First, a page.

Magnet turns detector

Measure of the soil’s remanence can quantify pollution  

 
By Sugandh Juneja
Last Updated: Saturday 04 July 2015

soil and rock layer composition is governed by human activities such as disposal of factory and domestic wastes, construction and vehicular pollution. These change the magnetic properties of the soil particles. A recent study by geologists from the University of Pune measured the soil’s magnetism in the Pune metropolitan region to quantify pollution.

The team collected 118 soil samples over an area of 900 hectares during pre- and post-monsoon seasons. The samples were subjected to Isothermal Remanent Magnetisation (irm), a technique of exposing materials to electromagnetic fields of known intensities and directions at a constant temperature. Once the electromagnetic field is removed, no magnetic property should remain in the material. Some magnetization is, however, left and can be measured. It is termed remanence. That is how iron nails acquire temporary magnetic properties in presence of a magnet.

When the soil samples were put through irm, degrees of remanences pointed towards the presence of heavy metal pollutants. S J Sangode, the lead author, said: “This technique is very useful if the source of the signal can be identified.”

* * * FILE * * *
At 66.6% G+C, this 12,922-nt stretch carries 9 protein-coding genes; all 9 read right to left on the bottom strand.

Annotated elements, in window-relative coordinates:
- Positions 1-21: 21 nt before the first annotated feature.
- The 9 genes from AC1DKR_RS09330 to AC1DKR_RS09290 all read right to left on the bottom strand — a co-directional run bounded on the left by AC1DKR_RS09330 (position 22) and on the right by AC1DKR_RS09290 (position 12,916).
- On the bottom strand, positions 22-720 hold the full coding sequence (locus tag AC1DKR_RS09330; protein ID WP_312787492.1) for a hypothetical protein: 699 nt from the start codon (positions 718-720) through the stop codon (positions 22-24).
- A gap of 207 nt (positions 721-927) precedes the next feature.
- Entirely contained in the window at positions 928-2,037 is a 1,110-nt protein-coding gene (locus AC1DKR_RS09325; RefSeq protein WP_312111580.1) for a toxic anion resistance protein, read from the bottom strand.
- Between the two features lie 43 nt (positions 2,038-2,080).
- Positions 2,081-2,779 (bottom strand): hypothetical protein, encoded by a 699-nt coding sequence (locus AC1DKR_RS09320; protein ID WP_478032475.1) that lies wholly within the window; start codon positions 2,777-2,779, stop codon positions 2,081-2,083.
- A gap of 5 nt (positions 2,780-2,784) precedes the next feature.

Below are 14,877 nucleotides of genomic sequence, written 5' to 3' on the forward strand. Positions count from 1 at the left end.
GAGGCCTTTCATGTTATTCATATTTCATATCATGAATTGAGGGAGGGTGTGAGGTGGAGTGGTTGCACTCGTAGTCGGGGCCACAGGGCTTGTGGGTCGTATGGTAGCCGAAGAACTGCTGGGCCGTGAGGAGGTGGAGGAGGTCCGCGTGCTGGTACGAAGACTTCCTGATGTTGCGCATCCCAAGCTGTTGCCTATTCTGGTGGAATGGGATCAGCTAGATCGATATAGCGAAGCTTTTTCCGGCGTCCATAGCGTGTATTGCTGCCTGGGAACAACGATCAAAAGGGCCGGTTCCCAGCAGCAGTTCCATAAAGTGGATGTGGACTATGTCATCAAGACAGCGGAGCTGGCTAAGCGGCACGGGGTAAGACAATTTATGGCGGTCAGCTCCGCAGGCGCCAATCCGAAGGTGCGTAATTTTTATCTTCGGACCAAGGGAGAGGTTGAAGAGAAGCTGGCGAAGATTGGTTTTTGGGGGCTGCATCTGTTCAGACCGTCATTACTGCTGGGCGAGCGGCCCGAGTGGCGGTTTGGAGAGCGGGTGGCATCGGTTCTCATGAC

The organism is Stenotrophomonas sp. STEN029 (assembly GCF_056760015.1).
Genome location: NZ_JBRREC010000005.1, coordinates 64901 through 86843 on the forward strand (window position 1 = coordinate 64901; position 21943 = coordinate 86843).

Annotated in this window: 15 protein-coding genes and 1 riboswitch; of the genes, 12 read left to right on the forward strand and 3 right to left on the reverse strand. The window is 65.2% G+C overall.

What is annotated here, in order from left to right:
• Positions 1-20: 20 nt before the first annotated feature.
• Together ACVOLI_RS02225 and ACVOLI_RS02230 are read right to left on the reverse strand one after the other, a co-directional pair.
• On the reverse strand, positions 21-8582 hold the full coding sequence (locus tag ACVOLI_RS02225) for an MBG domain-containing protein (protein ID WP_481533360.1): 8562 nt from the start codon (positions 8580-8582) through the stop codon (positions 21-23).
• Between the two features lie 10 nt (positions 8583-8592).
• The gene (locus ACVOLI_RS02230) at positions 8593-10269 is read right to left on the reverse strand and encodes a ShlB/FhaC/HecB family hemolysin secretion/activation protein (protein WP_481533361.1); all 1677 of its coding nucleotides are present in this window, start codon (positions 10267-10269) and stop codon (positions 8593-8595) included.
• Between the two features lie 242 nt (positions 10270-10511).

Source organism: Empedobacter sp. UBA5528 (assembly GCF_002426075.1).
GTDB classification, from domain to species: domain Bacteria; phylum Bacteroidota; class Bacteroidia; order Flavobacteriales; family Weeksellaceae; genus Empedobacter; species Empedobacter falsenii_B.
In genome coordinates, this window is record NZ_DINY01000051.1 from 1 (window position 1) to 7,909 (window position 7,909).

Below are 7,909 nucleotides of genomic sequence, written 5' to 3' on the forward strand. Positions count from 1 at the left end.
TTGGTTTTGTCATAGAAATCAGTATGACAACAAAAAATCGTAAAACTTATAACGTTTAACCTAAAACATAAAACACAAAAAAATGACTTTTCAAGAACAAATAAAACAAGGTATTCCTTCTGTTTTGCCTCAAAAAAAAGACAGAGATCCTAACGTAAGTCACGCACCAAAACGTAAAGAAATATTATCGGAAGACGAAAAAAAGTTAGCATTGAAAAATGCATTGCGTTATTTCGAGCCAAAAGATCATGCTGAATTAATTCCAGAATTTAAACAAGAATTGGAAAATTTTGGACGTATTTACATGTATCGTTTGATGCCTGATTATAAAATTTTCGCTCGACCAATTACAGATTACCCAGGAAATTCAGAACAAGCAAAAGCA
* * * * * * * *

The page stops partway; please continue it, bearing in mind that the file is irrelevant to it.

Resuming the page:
The currently used geochemical methods for soil analysis are pollutant-specific. “irm is rapid and apt for an initial and basic analysis,” said Aranya Bhattacharjee, physicist at Delhi University.

The study can suitably be applied only to certain settings. Sangode said it is ideal for Delhi where the bedrock is weakly magnetic and the pollutants are highly so, producing a good contrast. It is too complicated for Mumbai’s highly magnetic bedrock. “Systematic sampling and a database is urgent for each metropolitan area to benchmark the levels of pollution for any given year so that it can be compared with succeeding years,” he added.

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